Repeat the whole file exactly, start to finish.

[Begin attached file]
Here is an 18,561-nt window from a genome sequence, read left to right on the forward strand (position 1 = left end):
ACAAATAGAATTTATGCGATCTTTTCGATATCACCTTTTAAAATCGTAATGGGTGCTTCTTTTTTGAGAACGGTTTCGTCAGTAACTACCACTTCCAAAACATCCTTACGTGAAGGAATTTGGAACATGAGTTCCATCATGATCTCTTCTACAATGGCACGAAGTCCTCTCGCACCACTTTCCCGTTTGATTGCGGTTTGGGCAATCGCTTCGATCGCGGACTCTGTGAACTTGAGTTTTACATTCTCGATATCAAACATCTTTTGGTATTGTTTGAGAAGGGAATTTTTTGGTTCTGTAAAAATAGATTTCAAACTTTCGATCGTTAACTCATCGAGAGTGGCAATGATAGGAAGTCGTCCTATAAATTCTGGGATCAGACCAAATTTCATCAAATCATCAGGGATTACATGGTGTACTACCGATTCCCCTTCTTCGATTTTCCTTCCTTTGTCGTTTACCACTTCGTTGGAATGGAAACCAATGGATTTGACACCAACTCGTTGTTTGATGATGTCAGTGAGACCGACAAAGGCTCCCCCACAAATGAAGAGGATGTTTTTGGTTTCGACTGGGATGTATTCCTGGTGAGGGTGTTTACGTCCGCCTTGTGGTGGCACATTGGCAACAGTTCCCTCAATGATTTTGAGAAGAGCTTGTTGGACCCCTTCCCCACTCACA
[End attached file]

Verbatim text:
Here is an 18,561-nt window from a genome sequence, read left to right on the forward strand (position 1 = left end):
ACAAATAGAATTTATGCGATCTTTTCGATATCACCTTTTAAAATCGTAATGGGTGCTTCTTTTTTGAGAACGGTTTCGTCAGTAACTACCACTTCCAAAACATCCTTACGTGAAGGAATTTGGAACATGAGTTCCATCATGATCTCTTCTACAATGGCACGAAGTCCTCTCGCACCACTTTCCCGTTTGATTGCGGTTTGGGCAATCGCTTCGATCGCGGACTCTGTGAACTTGAGTTTTACATTCTCGATATCAAACATCTTTTGGTATTGTTTGAGAAGGGAATTTTTTGGTTCTGTAAAAATAGATTTCAAACTTTCGATCGTTAACTCATCGAGAGTGGCAATGATAGGAAGTCGTCCTATAAATTCTGGGATCAGACCAAATTTCATCAAATCATCAGGGATTACATGGTGTACTACCGATTCCCCTTCTTCGATTTTCCTTCCTTTGTCGTTTACCACTTCGTTGGAATGGAAACCAATGGATTTGACACCAACTCGTTGTTTGATGATGTCAGTGAGACCGACAAAGGCTCCCCCACAAATGAAGAGGATGTTTTTGGTTTCGACTGGGATGTATTCCTGGTGAGGGTGTTTACGTCCGCCTTGTGGTGGCACATTGGCAACAGTTCCCTCAATGATTTTGAGAAGAGCTTGTTGGACCCCTTCCCCACTCACA